[ksk-rollover] Starting discussion on acceptable criteria for proceeding with the root KSK roll

Doug Barton dougb at dougbarton.email
Sat Jan 6 22:36:26 UTC 2018

David, thanks for the reply. Some responses below.

On 01/05/2018 10:42 AM, David Conrad wrote:
> Doug,
> On January 4, 2018 at 11:50:02 PM, Doug Barton (dougb at dougbarton.email 
> <mailto:dougb at dougbarton.email>) wrote:
>> Since a little before September when the 8145 data started rolling in
>> all I've heard discussed is the risk to the deployed base if we do the
>> roll and their stuff breaks. But there is another, arguably greater risk
>> that is not being discussed, what happens if we get ourselves into a
>> position where we are forced to do an emergency roll? (The common
>> scenarios for that are key compromise, which is very unlikely but not
>> impossible, and alg failure.)
> If they key gets lost or compromised, my understanding is that we 
> cannot use RFC 5011 to do the roll and must fall back to doing an 
> out-of-band key rollover. We aren’t really exercising this under this 
> iteration of the community defined KSK rollover plan.

Correct, but we're well past the point where we can run an emergency 
roll as an exercise. When I was leading IANA and we were in the early 
stages of planning for signing the root, several of us (and I include 
myself in that group) wanted to hold the first 90 days or so after the 
signing went public as a sort of "production beta" period, and perform 
an emergency roll during that period for precisely this reason. But that 
ship sailed long ago, so at this point we are limited in what we can do.

While the current exercise won't directly address any concerns related 
to an /emergency/ roll, ANY roll at this point is better than no roll, 
because the risk of not knowing what will happen during/after a roll is 
great now, and increases daily as DNSSEC grows in importance.

>> There are only two conditions that can be true at this point:
>> […]
>> If #1 is true we should do the roll ASAP […]
>> If #2 is true we should do the roll ASAP […]
> As I’ve noted previously, this would appear to argue that SAC-063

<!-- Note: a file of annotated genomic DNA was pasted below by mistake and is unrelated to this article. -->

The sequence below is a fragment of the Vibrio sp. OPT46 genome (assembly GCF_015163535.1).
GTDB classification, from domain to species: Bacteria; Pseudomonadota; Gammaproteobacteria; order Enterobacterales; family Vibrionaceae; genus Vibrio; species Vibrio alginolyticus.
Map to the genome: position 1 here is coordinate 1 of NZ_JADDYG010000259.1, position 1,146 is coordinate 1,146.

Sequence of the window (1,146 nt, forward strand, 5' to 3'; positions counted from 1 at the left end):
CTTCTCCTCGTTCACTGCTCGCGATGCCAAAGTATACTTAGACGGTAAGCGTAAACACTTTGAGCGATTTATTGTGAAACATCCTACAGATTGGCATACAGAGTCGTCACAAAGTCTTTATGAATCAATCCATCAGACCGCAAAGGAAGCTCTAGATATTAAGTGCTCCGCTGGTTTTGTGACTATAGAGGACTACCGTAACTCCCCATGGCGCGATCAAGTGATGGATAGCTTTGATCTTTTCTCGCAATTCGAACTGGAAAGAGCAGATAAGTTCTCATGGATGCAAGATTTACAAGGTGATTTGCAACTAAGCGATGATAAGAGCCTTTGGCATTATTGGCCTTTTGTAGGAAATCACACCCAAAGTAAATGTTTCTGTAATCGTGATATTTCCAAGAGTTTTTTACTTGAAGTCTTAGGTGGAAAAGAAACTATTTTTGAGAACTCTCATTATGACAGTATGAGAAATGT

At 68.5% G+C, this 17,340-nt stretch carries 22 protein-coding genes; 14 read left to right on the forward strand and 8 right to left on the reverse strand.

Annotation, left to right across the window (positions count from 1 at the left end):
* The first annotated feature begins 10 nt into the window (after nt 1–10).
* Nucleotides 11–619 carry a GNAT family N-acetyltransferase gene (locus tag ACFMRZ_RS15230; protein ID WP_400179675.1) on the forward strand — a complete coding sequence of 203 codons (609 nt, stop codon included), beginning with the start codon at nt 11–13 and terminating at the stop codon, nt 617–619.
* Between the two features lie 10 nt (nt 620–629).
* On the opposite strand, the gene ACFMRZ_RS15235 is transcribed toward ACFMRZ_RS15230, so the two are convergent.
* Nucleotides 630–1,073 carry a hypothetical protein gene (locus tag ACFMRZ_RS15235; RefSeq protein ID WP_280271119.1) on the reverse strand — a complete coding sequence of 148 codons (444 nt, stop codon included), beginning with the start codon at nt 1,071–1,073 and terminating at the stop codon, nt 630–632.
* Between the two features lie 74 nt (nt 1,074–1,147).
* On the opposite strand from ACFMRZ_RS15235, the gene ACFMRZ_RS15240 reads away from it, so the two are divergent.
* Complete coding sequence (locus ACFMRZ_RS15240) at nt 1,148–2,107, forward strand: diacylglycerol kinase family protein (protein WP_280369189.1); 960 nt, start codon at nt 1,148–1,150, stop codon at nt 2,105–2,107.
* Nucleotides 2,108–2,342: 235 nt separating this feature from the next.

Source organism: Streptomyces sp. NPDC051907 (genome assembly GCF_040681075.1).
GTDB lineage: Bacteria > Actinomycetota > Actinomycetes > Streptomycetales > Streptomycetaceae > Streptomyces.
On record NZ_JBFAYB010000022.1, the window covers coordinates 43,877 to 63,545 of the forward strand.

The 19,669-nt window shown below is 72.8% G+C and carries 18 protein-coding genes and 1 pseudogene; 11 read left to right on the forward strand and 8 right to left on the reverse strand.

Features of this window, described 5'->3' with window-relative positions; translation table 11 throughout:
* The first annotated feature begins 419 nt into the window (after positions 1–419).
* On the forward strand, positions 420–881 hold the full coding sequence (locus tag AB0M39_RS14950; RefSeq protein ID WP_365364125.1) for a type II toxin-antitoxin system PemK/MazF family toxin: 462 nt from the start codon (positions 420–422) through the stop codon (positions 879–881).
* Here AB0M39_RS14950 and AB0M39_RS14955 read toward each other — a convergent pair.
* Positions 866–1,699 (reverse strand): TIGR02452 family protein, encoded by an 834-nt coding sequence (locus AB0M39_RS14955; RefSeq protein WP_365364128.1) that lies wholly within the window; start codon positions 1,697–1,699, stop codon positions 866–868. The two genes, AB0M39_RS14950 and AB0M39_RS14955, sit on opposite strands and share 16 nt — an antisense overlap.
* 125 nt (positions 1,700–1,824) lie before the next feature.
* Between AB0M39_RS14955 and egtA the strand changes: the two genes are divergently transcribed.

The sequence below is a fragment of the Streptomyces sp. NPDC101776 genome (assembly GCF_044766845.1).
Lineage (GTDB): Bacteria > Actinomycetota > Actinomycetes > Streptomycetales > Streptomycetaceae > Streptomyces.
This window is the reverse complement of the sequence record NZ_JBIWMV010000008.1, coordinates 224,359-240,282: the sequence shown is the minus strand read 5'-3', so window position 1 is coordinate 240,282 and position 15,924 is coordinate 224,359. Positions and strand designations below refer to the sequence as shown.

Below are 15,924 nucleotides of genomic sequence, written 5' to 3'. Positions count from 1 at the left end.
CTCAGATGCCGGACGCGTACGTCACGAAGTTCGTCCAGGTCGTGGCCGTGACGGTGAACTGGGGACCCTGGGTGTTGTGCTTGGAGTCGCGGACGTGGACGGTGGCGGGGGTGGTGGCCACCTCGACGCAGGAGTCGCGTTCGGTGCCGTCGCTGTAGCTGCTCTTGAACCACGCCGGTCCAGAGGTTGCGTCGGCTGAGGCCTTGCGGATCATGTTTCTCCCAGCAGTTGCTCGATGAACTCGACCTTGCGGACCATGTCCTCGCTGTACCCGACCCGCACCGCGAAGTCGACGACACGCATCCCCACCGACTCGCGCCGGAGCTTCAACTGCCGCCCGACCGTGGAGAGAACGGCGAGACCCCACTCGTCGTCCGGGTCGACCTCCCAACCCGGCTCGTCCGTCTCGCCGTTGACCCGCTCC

> rec#3 should not have been made and that the amount of “breakage” is 
> irrelevant. It would be nice if SSAC were to weigh in on this.
I was a founding member of the SSAC before I joined the ICANN staff. 
While it's been some time since I participated with them, I feel I 
understand their remit pretty well. The recommendation you refer to 
reads (sorry for any copy/paste issues):

    It is expected that there will be some issues during at least the
    first KSK rollover, and
    probably the next few.  It will not be possible to anticipate all
    the problems that may
    occur but an agreed understanding of when the rollover has affected
    operational stability
    beyond a reasonable boundary is essential so the decision to
    rollback the rollover can be
    made quickly and efficiently.

To me, that recommendation seems to provide a solid balance between 
acknowledging that there will be problems, and also taking the 
importance of stability into account by asking for both a rollback plan 
and a criteria for the rollback decision. That all seems perfectly 
reasonable and appropriate. The SSAC is asked to provide advice on 
/both/ Security and Stability. in this case, adding security (by showing 
that a 5011 roll can be performed with a minimum of disruption) requires 
a small, but necessary sacrifice in stability. That makes this issue no 
different than other, similar issues; like IPv6, IDNs, the new gTLD 
program, or even the introduction of DNSSEC itself.

At this point we have gathered as much data as we can realistically 
obtain (as you, Matt, and others have pointed out). That the data is 
both incomplete, and imperfect, is unfortunate; but inevitable given the 
state of the technology. If the reason for failing to proceed with the 
plan at this point is the data, I fear that we will never proceed, as 
there is no reasonable expectation that the data will improve in 
quality, no matter how long we wait.

It's also worth pointing out in regards to your concern about the SSAC 
recommendation that it does not call for perfect data. In fact, it 
specifically acknowledges that, "It will not be possible to anticipate 
all the problems that may occur." That point seems to bear repeating 
since i have seen several references to SSAC #063 as a reason not to 
proceed, while my reading of that document does not support that 
conclusion in any way. Like you, I think it would be useful if the 
members of the AC that worked on that document would weigh in.

At the end of the day, I sympathize with your position, David. (Perhaps 
more so than most others would be able to.) But waiting makes the 
problem worse, not better. At this point it's entirely reasonable to 
conclude that ICANN has gone above and beyond in their efforts to make 
the transition process as smooth as possible, and now it's time to move 

Warmest regards,


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